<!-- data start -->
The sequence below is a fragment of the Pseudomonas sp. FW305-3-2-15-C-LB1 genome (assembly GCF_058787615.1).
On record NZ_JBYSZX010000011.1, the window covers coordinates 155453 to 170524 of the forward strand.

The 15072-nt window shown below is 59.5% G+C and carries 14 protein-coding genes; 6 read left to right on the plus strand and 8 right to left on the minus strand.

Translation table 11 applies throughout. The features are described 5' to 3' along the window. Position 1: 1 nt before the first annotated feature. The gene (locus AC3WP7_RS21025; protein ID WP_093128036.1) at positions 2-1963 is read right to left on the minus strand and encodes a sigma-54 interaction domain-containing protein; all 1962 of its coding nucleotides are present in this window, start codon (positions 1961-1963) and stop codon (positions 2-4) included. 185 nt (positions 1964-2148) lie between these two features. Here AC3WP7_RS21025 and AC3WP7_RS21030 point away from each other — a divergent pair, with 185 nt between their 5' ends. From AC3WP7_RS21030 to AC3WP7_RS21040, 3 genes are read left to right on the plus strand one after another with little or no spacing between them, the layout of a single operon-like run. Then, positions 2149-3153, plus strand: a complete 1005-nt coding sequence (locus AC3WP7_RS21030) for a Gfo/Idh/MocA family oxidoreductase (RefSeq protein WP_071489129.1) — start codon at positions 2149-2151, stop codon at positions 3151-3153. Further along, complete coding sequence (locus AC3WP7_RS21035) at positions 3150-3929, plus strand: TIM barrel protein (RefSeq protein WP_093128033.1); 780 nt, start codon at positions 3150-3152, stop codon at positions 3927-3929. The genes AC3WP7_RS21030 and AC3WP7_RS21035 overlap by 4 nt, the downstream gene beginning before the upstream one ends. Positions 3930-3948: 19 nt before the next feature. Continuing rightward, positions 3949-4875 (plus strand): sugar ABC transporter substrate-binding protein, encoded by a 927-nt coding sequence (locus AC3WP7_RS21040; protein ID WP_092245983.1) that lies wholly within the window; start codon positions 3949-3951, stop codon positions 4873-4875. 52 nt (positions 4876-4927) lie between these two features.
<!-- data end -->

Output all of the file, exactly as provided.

The sequence below is a fragment of the Pseudomonas sp. FW305-3-2-15-C-LB1 genome (assembly GCF_058787615.1).
On record NZ_JBYSZX010000011.1, the window covers coordinates 155453 to 170524 of the forward strand.

The 15072-nt window shown below is 59.5% G+C and carries 14 protein-coding genes; 6 read left to right on the plus strand and 8 right to left on the minus strand.

Translation table 11 applies throughout. The features are described 5' to 3' along the window. Position 1: 1 nt before the first annotated feature. The gene (locus AC3WP7_RS21025; protein ID WP_093128036.1) at positions 2-1963 is read right to left on the minus strand and encodes a sigma-54 interaction domain-containing protein; all 1962 of its coding nucleotides are present in this window, start codon (positions 1961-1963) and stop codon (positions 2-4) included. 185 nt (positions 1964-2148) lie between these two features. Here AC3WP7_RS21025 and AC3WP7_RS21030 point away from each other — a divergent pair, with 185 nt between their 5' ends. From AC3WP7_RS21030 to AC3WP7_RS21040, 3 genes are read left to right on the plus strand one after another with little or no spacing between them, the layout of a single operon-like run. Then, positions 2149-3153, plus strand: a complete 1005-nt coding sequence (locus AC3WP7_RS21030) for a Gfo/Idh/MocA family oxidoreductase (RefSeq protein WP_071489129.1) — start codon at positions 2149-2151, stop codon at positions 3151-3153. Further along, complete coding sequence (locus AC3WP7_RS21035) at positions 3150-3929, plus strand: TIM barrel protein (RefSeq protein WP_093128033.1); 780 nt, start codon at positions 3150-3152, stop codon at positions 3927-3929. The genes AC3WP7_RS21030 and AC3WP7_RS21035 overlap by 4 nt, the downstream gene beginning before the upstream one ends. Positions 3930-3948: 19 nt before the next feature. Continuing rightward, positions 3949-4875 (plus strand): sugar ABC transporter substrate-binding protein, encoded by a 927-nt coding sequence (locus AC3WP7_RS21040; protein ID WP_092245983.1) that lies wholly within the window; start codon positions 3949-3951, stop codon positions 4873-4875. 52 nt (positions 4876-4927) lie between these two features.